This article traces the history of crime measurement in the United States beginning with the U.S. census in 1790 while exploring several key pieces of history that influenced how crime is measured today. After discussing the origins of the U.S. census and its contributions to measuring crime, the Chicago School of Sociology is observed for its monumental influence on early criminology in America. Next, the division of sociology and criminal justice into two distinct fields had major implications for measuring crime. How crime is measured is often attributed to the ideological differences between these academic fields. Then, the three primary methods of crime measurement used today: (1) the Uniform Crime Reports; (2) self-report surveys; and (3) victimization surveys are given a critical gaze. More importantly, the social, political, and historical influences that led to the adoption of these methods are discussed and their ramifications reviewed. Finally, a mixed method approach based on the history of crime measurement development is suggested for future criminologists and sociologists alike.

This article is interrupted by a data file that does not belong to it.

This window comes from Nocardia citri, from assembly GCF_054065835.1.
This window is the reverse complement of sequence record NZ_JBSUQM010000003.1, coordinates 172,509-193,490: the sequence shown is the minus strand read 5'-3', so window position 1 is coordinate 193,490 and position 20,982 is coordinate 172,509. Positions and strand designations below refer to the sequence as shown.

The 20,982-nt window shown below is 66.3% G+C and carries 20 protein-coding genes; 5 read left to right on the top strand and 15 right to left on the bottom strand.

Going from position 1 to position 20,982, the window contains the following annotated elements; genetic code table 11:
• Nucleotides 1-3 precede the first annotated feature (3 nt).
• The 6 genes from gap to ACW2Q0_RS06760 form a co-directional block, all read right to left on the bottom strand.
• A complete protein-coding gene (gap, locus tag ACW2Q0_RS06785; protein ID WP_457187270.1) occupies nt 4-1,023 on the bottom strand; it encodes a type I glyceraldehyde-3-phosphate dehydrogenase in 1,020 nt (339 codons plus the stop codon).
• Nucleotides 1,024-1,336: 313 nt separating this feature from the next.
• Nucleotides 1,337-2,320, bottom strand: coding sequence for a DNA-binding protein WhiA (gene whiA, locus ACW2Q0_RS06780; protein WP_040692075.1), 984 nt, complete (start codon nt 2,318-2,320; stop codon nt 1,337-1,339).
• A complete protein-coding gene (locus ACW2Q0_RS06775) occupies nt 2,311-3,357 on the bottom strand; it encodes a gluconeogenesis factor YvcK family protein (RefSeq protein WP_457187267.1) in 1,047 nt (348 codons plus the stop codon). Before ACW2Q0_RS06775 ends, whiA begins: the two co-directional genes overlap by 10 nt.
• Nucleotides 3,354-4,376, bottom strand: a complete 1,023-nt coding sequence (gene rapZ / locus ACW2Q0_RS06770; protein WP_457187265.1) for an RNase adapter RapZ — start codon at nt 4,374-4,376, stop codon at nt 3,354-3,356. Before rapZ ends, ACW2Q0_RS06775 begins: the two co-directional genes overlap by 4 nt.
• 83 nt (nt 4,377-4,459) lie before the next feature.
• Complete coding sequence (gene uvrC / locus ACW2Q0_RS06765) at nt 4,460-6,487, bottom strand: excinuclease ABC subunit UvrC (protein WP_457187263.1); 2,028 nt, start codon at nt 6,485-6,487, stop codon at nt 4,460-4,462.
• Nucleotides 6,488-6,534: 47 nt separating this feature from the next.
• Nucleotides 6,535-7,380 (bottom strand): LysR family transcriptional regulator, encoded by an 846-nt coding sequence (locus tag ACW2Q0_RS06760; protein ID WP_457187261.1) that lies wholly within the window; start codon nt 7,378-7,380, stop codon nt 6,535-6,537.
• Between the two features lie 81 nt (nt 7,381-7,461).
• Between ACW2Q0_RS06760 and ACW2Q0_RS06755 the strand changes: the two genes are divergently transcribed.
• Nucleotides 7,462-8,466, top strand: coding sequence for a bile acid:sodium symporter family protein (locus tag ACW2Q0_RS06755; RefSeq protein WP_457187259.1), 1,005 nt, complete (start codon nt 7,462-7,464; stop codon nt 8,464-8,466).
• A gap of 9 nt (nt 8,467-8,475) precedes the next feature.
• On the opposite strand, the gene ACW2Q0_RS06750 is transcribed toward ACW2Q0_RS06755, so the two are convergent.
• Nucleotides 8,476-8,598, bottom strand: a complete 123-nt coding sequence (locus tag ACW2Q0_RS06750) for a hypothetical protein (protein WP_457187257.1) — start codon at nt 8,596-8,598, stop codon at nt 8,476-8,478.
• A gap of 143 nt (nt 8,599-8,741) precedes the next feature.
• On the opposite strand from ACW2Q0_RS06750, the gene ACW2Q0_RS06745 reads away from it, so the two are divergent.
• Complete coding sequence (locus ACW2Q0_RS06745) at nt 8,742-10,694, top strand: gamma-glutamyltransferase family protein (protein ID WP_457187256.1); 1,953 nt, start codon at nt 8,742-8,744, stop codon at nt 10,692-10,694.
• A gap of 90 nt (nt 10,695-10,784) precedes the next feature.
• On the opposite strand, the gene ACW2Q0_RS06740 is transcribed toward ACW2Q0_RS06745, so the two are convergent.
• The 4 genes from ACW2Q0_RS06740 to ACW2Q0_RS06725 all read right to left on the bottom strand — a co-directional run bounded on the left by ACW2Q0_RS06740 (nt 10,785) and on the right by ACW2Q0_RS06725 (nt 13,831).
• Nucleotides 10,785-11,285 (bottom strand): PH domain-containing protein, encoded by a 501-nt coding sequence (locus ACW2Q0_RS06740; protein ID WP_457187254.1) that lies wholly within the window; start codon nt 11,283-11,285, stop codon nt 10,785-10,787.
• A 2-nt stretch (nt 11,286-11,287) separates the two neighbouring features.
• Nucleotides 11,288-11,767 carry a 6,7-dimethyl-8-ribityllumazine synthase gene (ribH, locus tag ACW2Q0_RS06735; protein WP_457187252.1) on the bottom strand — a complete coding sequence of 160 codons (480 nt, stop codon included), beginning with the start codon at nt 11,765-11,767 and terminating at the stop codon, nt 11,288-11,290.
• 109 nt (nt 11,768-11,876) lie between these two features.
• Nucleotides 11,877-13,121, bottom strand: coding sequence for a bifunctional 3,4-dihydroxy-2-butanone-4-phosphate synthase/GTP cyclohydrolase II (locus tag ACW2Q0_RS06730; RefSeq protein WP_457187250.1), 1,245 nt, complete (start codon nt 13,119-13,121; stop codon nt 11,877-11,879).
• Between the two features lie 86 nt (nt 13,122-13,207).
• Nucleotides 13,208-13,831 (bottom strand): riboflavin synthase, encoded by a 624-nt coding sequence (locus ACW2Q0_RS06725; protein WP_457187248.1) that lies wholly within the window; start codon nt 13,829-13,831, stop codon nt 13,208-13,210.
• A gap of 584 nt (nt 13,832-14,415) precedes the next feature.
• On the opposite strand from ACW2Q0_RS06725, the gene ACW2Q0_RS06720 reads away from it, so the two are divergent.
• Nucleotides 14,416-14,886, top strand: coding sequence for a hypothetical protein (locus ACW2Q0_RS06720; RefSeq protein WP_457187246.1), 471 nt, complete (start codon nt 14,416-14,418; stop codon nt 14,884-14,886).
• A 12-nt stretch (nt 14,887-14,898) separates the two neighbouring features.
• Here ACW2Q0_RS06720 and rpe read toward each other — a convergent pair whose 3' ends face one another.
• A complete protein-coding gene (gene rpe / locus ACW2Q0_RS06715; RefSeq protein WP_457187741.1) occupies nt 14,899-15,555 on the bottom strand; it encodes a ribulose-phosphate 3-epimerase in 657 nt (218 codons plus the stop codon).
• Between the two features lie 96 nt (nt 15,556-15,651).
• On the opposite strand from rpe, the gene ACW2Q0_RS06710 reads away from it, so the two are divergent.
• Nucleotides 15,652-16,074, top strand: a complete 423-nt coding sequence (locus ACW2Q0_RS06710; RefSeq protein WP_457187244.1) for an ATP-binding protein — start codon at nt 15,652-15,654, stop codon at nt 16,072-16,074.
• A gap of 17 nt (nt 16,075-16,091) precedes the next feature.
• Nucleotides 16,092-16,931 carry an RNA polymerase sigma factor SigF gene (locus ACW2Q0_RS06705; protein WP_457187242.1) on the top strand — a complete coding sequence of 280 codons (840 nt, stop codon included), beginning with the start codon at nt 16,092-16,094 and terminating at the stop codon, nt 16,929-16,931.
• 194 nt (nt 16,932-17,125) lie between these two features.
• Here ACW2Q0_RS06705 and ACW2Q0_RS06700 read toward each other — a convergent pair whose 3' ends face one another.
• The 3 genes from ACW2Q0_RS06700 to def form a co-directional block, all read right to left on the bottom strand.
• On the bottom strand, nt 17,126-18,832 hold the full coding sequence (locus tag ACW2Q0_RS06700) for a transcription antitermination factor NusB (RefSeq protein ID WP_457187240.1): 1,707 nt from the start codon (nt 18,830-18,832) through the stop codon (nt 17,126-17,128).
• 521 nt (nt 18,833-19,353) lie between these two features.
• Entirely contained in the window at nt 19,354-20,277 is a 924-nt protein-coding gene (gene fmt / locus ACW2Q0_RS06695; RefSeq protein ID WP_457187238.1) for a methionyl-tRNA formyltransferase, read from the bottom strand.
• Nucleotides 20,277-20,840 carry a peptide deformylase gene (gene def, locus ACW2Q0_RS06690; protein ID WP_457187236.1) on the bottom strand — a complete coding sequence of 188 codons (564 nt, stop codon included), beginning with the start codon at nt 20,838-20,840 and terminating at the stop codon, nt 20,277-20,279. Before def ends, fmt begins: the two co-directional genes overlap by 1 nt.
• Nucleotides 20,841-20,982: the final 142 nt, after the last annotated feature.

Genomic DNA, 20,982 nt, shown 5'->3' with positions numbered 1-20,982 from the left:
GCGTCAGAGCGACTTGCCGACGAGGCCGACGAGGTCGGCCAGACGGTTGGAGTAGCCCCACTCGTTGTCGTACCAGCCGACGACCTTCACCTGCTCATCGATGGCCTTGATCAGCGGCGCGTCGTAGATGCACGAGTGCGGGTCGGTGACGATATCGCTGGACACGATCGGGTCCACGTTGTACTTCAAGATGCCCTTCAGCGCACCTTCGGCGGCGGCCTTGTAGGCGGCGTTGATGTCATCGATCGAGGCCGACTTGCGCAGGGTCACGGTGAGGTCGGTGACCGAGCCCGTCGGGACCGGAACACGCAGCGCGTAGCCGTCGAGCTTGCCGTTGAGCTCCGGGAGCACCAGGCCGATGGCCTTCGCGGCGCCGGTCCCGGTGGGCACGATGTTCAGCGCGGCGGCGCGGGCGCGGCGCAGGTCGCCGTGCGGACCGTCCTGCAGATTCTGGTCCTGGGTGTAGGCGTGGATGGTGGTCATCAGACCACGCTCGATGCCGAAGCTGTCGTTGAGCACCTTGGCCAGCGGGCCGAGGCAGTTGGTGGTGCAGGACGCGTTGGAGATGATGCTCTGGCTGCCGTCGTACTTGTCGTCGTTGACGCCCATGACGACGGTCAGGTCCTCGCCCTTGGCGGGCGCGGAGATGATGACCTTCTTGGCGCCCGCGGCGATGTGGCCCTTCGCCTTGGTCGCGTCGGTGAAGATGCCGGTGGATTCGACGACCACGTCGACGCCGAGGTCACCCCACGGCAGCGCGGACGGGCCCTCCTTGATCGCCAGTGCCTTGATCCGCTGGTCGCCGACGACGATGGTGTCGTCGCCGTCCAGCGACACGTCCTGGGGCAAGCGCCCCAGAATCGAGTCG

Patten, Daniel J.
"An Unfinished Journey: The Evolution of Crime Measurement in the United States,"
The Hilltop Review: Vol. 8
, Article 5.
Available at: http://scholarworks.wmich.edu/hilltopreview/vol8/iss1/5